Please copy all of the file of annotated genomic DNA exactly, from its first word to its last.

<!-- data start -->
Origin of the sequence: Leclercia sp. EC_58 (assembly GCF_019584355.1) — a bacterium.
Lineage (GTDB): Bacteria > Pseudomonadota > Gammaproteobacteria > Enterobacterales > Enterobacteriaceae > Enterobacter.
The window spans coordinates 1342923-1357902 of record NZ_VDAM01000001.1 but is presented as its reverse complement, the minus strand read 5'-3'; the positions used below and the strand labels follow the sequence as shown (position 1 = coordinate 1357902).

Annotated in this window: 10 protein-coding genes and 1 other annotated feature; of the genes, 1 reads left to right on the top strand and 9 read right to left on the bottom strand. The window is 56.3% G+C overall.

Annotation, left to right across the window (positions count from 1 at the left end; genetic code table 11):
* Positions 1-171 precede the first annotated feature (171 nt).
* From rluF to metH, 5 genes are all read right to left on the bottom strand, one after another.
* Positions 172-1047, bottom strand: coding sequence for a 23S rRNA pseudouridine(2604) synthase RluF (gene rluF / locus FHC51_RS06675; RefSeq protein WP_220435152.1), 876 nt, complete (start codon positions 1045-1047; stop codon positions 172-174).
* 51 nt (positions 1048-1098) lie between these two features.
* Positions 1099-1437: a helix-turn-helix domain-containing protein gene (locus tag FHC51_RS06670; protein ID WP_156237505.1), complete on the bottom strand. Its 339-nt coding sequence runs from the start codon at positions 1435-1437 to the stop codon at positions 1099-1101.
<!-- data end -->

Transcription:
Origin of the sequence: Leclercia sp. EC_58 (assembly GCF_019584355.1) — a bacterium.
Lineage (GTDB): Bacteria > Pseudomonadota > Gammaproteobacteria > Enterobacterales > Enterobacteriaceae > Enterobacter.
The window spans coordinates 1342923-1357902 of record NZ_VDAM01000001.1 but is presented as its reverse complement, the minus strand read 5'-3'; the positions used below and the strand labels follow the sequence as shown (position 1 = coordinate 1357902).

Annotated in this window: 10 protein-coding genes and 1 other annotated feature; of the genes, 1 reads left to right on the top strand and 9 read right to left on the bottom strand. The window is 56.3% G+C overall.

Annotation, left to right across the window (positions count from 1 at the left end; genetic code table 11):
* Positions 1-171 precede the first annotated feature (171 nt).
* From rluF to metH, 5 genes are all read right to left on the bottom strand, one after another.
* Positions 172-1047, bottom strand: coding sequence for a 23S rRNA pseudouridine(2604) synthase RluF (gene rluF / locus FHC51_RS06675; RefSeq protein WP_220435152.1), 876 nt, complete (start codon positions 1045-1047; stop codon positions 172-174).
* 51 nt (positions 1048-1098) lie between these two features.
* Positions 1099-1437: a helix-turn-helix domain-containing protein gene (locus tag FHC51_RS06670; protein ID WP_156237505.1), complete on the bottom strand. Its 339-nt coding sequence runs from the start codon at positions 1435-1437 to the stop codon at positions 1099-1101.